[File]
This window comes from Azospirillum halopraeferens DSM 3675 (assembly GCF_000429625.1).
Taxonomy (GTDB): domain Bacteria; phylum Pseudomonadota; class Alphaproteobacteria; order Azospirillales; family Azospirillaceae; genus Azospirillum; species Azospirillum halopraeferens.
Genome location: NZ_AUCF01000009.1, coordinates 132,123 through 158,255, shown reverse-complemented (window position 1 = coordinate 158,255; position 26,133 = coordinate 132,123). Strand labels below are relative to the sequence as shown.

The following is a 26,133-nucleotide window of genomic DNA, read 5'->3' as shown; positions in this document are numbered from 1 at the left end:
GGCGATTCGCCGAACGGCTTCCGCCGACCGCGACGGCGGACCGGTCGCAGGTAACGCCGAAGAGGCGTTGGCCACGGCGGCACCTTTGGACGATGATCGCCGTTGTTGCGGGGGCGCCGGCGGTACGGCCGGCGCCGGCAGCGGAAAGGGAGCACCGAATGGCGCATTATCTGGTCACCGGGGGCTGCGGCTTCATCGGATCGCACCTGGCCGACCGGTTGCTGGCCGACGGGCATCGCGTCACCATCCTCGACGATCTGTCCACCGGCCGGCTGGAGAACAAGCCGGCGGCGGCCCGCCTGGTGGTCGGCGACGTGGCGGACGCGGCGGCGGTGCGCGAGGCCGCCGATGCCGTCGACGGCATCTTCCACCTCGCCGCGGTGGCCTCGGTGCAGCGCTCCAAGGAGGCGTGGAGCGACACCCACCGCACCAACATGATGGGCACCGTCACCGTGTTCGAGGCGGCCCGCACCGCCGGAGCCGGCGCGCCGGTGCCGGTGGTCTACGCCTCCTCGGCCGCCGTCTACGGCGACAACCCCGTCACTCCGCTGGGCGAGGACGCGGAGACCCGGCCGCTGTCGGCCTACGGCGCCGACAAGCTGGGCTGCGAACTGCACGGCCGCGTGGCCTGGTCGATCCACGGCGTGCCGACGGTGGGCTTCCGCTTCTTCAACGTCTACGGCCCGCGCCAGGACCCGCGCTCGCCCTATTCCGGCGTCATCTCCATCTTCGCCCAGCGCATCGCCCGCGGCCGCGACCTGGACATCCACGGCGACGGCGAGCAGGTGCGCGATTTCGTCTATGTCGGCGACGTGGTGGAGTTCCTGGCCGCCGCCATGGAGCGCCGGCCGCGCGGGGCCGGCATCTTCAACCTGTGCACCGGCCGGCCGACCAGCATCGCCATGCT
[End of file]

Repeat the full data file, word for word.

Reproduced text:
This window comes from Azospirillum halopraeferens DSM 3675 (assembly GCF_000429625.1).
Taxonomy (GTDB): domain Bacteria; phylum Pseudomonadota; class Alphaproteobacteria; order Azospirillales; family Azospirillaceae; genus Azospirillum; species Azospirillum halopraeferens.
Genome location: NZ_AUCF01000009.1, coordinates 132,123 through 158,255, shown reverse-complemented (window position 1 = coordinate 158,255; position 26,133 = coordinate 132,123). Strand labels below are relative to the sequence as shown.

The following is a 26,133-nucleotide window of genomic DNA, read 5'->3' as shown; positions in this document are numbered from 1 at the left end:
GGCGATTCGCCGAACGGCTTCCGCCGACCGCGACGGCGGACCGGTCGCAGGTAACGCCGAAGAGGCGTTGGCCACGGCGGCACCTTTGGACGATGATCGCCGTTGTTGCGGGGGCGCCGGCGGTACGGCCGGCGCCGGCAGCGGAAAGGGAGCACCGAATGGCGCATTATCTGGTCACCGGGGGCTGCGGCTTCATCGGATCGCACCTGGCCGACCGGTTGCTGGCCGACGGGCATCGCGTCACCATCCTCGACGATCTGTCCACCGGCCGGCTGGAGAACAAGCCGGCGGCGGCCCGCCTGGTGGTCGGCGACGTGGCGGACGCGGCGGCGGTGCGCGAGGCCGCCGATGCCGTCGACGGCATCTTCCACCTCGCCGCGGTGGCCTCGGTGCAGCGCTCCAAGGAGGCGTGGAGCGACACCCACCGCACCAACATGATGGGCACCGTCACCGTGTTCGAGGCGGCCCGCACCGCCGGAGCCGGCGCGCCGGTGCCGGTGGTCTACGCCTCCTCGGCCGCCGTCTACGGCGACAACCCCGTCACTCCGCTGGGCGAGGACGCGGAGACCCGGCCGCTGTCGGCCTACGGCGCCGACAAGCTGGGCTGCGAACTGCACGGCCGCGTGGCCTGGTCGATCCACGGCGTGCCGACGGTGGGCTTCCGCTTCTTCAACGTCTACGGCCCGCGCCAGGACCCGCGCTCGCCCTATTCCGGCGTCATCTCCATCTTCGCCCAGCGCATCGCCCGCGGCCGCGACCTGGACATCCACGGCGACGGCGAGCAGGTGCGCGATTTCGTCTATGTCGGCGACGTGGTGGAGTTCCTGGCCGCCGCCATGGAGCGCCGGCCGCGCGGGGCCGGCATCTTCAACCTGTGCACCGGCCGGCCGACCAGCATCGCCATGCT